Meyer Shank Racing aims for 2nd consecutive Rolex 24 victory
DAYTONA BEACH, Fla. (AP) — Michael Shank bookended last year’s sports car season by winning the most prestigious endurance race in North America and then the IMSA championship.
In between, he expanded his IndyCar program and followed a scrupulous plan to build Meyer Shank Racing into an elite motorsports organization.
Now he’s set to lead Acura into a new sports car era as IMSA opens its season Saturday with the Rolex 24 at Daytona, the twice-round-the-clock endurance race that will debut the first hybrid engines used in North American motorsports. The top GTP class has switched to hybrids this year and Shank is one of two Acura factory teams.
MSR will attempt to defend last year’s victory from the pole after Tom Blomqvist’s qualifying run — which Shank celebrated as exuberantly as he did last year’s IMSA championship. Shank, who has two Rolex 24 wins, and Indy 500 victory and last year’s IMSA championship, said the pole-winning run “gives me more joy than I felt in a long time.”
“Because what happened in the past just does not matter to me or anyone else that pays us. What matters is now what happens here,” Shank said, adding that Honda Performance President David Salters simply told him Shank’s job with the Acura “was to go as hard as we can and leave it all out there for qualifying and that’s what we did.”
The No. 60 is clearly prepared and the lineup of Bloomqvist, Colin Braun and endurance drivers Helio Castroneves and Simon Pagenaud paced four consecutive practice sessions and won the pole. Castroneves, who turns 48 in May, is chasing with MSR both a third consecutive Rolex win as well as a record fifth Indianapolis 500.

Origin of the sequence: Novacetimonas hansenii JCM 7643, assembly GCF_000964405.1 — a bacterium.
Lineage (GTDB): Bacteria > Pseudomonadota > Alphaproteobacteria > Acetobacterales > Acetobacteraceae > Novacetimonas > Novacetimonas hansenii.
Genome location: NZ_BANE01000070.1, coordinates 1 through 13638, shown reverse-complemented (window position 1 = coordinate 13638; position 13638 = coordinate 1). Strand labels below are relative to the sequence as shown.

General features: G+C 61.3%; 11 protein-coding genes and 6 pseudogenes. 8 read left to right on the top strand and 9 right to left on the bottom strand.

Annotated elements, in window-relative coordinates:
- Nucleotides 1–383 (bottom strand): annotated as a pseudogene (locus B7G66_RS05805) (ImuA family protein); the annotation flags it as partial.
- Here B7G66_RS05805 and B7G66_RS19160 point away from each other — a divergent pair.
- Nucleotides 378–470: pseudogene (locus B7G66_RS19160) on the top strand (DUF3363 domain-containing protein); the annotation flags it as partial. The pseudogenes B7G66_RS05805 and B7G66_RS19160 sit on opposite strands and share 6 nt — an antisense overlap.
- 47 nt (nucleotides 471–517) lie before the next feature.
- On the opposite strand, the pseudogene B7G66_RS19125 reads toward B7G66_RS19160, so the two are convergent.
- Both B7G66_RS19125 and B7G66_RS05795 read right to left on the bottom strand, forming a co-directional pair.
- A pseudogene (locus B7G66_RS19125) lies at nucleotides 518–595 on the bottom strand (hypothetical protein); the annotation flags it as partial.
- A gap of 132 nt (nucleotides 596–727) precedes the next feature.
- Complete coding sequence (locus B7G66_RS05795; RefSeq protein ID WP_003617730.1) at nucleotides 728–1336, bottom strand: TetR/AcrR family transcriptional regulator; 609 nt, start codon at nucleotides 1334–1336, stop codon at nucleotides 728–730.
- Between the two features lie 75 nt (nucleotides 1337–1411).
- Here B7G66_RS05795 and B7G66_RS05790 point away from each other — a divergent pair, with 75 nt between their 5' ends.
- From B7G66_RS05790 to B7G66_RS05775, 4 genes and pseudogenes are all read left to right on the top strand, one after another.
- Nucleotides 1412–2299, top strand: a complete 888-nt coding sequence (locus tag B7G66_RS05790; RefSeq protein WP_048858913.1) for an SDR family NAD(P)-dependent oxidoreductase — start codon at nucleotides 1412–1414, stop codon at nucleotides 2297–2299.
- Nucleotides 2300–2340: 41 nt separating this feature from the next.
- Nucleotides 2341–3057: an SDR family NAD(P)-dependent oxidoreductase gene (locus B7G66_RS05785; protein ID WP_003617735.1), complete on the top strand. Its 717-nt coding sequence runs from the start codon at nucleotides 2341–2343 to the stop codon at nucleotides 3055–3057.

Castroneves won his first Rolex in 2021 with Wayne Taylor Racing, Shank’s top competition in IMSA because both teams want to be Acura’s top factory program. Both would also like to expand to two cars and Acura is currently running two cars total parceled between MSR and Wayne Taylor Racing.
But Shank said the switch to hybrid has forged a strong relationship between the two teams, and, now that Taylor has partnered with Andretti Autosport, Shank believes his own IndyCar alliance with Andretti will benefit.
The entire organizational climb — Shank won his first Rolex 24 in 2012 and his second a decade later — has since picked up strong partners in co-owner Jim Meyer, investor Liberty Media, and strong funding from AutoNation and Sirius. Yet he has still got a complex as the underdog team.
“It’s probably my OCD and the problems I have, but I always felt like we were under-looked and not respected,” Shank said. “I’ve always fought for respect and people look at me like I’m crazy. But I’m telling you, there’s always an underlying thing with that with me for some reason.
“I went from Michael Shank Racing to Meyer Shank Racing, Liberty Media is a huge part of my life. These guy’s at Liberty, they expect us to win and not lose money. And same with Jim Meyer. There’s a pressure, a core pressure from the ownership group, and I take it very seriously.”
Pagenaud, who just completed his first IndyCar season with MSR, praised his boss’ enthusiastic approach. Pagenaud had a disappointing debut season with one podium and was 15th in the standings. Castroneves finished 18th in the standings and led Pagenaud in finishes of seventh and eighth at Indy.
Shank has said the team didn’t give Pagenaud what he needed to be successful last season, but made gains before the end of the year. Now Pagenaud believes he’s got a top-five season in him this year in IndyCar, and the Rolex lineup is confident it can make it back-to-back 24-hour wins.
“I feel like the team, HPD and Acura have done a really nice job making the car better and better every test that we have had. It’s crazy impressive how much more driveable and driver friendly the car is,” said Braun, in his first season with MSR. “It’s so much about the team and the work and the efforts those guys have put in. This Meyer Shank Racing group has been working really, really hard to make those big gains and I think it shows in our performance.”